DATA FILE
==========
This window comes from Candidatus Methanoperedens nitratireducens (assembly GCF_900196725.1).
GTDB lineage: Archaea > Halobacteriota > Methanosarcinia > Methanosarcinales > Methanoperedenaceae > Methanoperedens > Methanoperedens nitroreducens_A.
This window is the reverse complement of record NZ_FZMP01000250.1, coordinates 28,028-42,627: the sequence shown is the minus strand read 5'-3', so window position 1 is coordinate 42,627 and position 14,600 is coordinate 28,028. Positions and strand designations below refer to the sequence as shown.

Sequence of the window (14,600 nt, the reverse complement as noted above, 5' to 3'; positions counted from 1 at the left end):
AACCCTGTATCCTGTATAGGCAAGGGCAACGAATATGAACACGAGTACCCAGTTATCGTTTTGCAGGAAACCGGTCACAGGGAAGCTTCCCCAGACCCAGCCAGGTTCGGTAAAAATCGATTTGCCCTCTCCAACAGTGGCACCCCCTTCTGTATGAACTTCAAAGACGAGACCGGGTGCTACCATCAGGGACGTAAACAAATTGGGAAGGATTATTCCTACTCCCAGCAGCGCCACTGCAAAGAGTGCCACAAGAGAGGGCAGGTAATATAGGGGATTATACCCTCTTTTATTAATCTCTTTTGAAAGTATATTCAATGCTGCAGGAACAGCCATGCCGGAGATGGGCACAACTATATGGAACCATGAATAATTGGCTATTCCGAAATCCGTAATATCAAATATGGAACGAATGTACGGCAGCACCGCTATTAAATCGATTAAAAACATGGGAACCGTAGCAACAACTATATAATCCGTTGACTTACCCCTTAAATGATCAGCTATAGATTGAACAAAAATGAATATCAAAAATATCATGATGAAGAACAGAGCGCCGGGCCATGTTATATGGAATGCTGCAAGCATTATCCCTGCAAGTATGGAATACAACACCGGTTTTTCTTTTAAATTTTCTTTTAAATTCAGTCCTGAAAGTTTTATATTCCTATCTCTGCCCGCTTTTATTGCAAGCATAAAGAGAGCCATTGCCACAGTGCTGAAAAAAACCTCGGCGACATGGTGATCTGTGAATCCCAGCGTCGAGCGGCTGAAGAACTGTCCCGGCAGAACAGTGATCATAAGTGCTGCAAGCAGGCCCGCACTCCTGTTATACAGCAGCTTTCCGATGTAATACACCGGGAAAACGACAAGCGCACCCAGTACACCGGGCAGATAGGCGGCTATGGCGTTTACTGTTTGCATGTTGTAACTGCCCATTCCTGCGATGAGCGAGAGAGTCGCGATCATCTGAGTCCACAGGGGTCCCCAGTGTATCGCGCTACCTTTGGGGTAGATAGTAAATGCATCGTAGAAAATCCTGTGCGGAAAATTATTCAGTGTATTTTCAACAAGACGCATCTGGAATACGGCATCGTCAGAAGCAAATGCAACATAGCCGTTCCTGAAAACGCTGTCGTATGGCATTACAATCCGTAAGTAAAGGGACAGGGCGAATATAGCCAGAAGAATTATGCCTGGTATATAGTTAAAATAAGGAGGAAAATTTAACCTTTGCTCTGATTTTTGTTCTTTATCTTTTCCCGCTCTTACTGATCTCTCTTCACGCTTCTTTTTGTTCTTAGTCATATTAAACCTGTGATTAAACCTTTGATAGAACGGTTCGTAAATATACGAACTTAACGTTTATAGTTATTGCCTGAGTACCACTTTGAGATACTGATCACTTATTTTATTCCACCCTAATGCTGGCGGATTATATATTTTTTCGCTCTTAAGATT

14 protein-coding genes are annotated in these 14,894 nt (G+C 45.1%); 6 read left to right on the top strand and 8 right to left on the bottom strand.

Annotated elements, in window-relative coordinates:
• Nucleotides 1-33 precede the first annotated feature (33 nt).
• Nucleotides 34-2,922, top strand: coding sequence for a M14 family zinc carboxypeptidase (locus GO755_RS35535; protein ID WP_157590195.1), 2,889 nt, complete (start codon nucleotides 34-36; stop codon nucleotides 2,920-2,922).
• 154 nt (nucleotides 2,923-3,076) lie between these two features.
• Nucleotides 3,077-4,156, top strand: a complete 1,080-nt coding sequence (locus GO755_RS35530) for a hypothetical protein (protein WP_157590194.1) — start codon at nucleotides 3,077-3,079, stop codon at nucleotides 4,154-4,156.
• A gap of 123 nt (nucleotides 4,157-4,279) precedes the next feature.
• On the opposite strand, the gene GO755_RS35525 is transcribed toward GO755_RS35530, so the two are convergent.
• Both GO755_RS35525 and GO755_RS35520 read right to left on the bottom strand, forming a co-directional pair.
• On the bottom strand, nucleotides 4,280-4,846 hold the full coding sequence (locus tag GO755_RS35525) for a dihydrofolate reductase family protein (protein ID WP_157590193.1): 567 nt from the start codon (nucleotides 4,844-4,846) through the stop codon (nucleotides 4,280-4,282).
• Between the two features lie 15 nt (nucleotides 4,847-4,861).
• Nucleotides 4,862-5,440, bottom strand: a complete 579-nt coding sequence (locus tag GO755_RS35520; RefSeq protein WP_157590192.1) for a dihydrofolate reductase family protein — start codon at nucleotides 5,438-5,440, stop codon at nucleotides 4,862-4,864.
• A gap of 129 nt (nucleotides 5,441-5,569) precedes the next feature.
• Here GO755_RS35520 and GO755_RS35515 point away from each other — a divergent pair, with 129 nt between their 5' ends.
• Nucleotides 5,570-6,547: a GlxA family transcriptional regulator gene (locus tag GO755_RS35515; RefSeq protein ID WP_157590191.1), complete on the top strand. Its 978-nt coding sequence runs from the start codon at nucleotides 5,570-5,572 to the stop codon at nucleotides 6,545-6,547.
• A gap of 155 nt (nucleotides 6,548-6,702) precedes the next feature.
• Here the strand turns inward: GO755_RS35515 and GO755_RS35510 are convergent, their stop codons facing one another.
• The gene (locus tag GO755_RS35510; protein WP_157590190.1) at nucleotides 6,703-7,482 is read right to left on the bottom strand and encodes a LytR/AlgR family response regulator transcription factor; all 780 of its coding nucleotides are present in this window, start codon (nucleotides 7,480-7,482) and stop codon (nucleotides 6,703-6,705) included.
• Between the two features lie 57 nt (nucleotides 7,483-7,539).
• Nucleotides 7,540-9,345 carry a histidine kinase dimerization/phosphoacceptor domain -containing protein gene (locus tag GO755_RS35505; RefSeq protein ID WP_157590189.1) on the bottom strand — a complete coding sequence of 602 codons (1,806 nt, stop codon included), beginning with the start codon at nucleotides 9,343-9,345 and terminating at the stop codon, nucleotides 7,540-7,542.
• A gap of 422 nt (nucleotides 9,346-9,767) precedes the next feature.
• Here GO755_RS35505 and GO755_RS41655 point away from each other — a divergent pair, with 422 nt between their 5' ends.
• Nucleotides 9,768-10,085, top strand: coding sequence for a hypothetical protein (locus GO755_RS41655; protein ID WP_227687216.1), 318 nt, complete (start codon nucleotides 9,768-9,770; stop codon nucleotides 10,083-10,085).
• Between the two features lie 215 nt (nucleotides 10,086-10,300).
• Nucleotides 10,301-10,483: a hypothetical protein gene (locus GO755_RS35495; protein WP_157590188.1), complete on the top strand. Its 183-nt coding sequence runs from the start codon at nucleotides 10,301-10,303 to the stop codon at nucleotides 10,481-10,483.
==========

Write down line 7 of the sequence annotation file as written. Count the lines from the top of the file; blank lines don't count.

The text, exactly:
Annotated elements, in window-relative coordinates: